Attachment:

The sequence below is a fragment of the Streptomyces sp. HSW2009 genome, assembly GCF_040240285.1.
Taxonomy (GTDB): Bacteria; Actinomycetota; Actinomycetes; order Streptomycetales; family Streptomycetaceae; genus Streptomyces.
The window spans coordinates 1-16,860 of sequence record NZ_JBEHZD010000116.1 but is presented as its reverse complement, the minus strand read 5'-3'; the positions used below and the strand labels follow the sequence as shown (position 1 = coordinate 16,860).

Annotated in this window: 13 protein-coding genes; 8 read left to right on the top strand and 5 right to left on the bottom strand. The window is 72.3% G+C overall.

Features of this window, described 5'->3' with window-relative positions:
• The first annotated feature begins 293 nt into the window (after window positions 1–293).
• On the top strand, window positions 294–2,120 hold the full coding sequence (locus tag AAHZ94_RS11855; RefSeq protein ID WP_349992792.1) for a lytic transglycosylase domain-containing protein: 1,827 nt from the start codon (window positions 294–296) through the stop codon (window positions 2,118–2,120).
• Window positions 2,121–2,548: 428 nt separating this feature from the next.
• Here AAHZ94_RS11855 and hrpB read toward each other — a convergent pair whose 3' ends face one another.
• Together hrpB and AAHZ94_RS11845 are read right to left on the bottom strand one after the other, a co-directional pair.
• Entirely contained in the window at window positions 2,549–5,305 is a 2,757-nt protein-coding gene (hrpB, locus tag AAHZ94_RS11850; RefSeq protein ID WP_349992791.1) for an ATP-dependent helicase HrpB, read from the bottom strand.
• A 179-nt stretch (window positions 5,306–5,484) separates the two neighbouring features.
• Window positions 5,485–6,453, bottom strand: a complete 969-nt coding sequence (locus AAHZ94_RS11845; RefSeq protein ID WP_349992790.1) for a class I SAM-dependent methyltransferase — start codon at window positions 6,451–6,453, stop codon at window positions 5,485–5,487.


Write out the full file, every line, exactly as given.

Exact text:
The sequence below is a fragment of the Streptomyces sp. HSW2009 genome, assembly GCF_040240285.1.
Taxonomy (GTDB): Bacteria; Actinomycetota; Actinomycetes; order Streptomycetales; family Streptomycetaceae; genus Streptomyces.
The window spans coordinates 1-16,860 of sequence record NZ_JBEHZD010000116.1 but is presented as its reverse complement, the minus strand read 5'-3'; the positions used below and the strand labels follow the sequence as shown (position 1 = coordinate 16,860).

Annotated in this window: 13 protein-coding genes; 8 read left to right on the top strand and 5 right to left on the bottom strand. The window is 72.3% G+C overall.

Features of this window, described 5'->3' with window-relative positions:
• The first annotated feature begins 293 nt into the window (after window positions 1–293).
• On the top strand, window positions 294–2,120 hold the full coding sequence (locus tag AAHZ94_RS11855; RefSeq protein ID WP_349992792.1) for a lytic transglycosylase domain-containing protein: 1,827 nt from the start codon (window positions 294–296) through the stop codon (window positions 2,118–2,120).
• Window positions 2,121–2,548: 428 nt separating this feature from the next.
• Here AAHZ94_RS11855 and hrpB read toward each other — a convergent pair whose 3' ends face one another.
• Together hrpB and AAHZ94_RS11845 are read right to left on the bottom strand one after the other, a co-directional pair.
• Entirely contained in the window at window positions 2,549–5,305 is a 2,757-nt protein-coding gene (hrpB, locus tag AAHZ94_RS11850; RefSeq protein ID WP_349992791.1) for an ATP-dependent helicase HrpB, read from the bottom strand.
• A 179-nt stretch (window positions 5,306–5,484) separates the two neighbouring features.
• Window positions 5,485–6,453, bottom strand: a complete 969-nt coding sequence (locus AAHZ94_RS11845; RefSeq protein ID WP_349992790.1) for a class I SAM-dependent methyltransferase — start codon at window positions 6,451–6,453, stop codon at window positions 5,485–5,487.